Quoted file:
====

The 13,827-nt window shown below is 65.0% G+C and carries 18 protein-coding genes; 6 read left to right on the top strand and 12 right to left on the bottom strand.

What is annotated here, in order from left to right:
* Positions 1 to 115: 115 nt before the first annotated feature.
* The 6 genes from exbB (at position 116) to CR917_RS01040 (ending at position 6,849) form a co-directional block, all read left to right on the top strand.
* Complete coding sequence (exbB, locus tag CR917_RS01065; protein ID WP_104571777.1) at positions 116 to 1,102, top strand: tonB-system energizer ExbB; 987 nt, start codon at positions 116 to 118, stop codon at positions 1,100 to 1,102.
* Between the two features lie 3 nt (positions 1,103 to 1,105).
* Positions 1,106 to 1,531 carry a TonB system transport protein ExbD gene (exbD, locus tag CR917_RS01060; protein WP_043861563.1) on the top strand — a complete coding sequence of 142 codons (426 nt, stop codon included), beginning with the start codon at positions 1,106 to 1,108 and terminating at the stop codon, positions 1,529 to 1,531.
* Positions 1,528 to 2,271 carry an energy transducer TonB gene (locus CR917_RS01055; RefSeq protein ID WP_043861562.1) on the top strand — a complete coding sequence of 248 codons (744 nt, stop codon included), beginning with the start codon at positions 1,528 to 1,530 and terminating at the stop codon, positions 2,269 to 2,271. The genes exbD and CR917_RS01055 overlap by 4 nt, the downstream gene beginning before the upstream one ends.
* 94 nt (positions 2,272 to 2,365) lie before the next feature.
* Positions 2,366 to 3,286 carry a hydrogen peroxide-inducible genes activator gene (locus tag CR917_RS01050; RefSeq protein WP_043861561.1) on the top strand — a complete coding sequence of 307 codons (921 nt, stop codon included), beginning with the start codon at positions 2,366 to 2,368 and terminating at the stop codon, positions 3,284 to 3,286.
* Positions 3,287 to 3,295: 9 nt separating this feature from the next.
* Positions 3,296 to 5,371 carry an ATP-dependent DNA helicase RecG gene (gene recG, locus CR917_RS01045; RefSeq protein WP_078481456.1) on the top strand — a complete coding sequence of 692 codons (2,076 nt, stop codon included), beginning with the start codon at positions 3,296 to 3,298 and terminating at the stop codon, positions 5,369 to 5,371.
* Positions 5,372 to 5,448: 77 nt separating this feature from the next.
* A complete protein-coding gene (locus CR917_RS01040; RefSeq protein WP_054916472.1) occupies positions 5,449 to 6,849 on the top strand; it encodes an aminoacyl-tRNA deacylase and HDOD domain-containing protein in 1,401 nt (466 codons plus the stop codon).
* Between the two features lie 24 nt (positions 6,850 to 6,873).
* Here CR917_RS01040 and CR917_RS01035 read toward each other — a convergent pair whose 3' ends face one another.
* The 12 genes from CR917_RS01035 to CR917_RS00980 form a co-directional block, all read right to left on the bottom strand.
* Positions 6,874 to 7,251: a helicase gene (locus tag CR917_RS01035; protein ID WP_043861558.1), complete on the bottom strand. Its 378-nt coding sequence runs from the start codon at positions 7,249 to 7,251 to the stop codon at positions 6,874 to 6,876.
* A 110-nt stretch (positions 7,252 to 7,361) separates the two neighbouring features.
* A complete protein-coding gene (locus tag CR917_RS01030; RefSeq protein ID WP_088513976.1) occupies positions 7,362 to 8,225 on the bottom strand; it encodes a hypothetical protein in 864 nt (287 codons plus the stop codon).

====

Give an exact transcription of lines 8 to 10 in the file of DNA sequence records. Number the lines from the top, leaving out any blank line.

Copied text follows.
* Positions 1,528 to 2,271 carry an energy transducer TonB gene (locus CR917_RS01055; RefSeq protein ID WP_043861562.1) on the top strand — a complete coding sequence of 248 codons (744 nt, stop codon included), beginning with the start codon at positions 1,528 to 1,530 and terminating at the stop codon, positions 2,269 to 2,271. The genes exbD and CR917_RS01055 overlap by 4 nt, the downstream gene beginning before the upstream one ends.
* 94 nt (positions 2,272 to 2,365) lie before the next feature.
* Positions 2,366 to 3,286 carry a hydrogen peroxide-inducible genes activator gene (locus tag CR917_RS01050; RefSeq protein WP_043861561.1) on the top strand — a complete coding sequence of 307 codons (921 nt, stop codon included), beginning with the start codon at positions 2,366 to 2,368 and terminating at the stop codon, positions 3,284 to 3,286.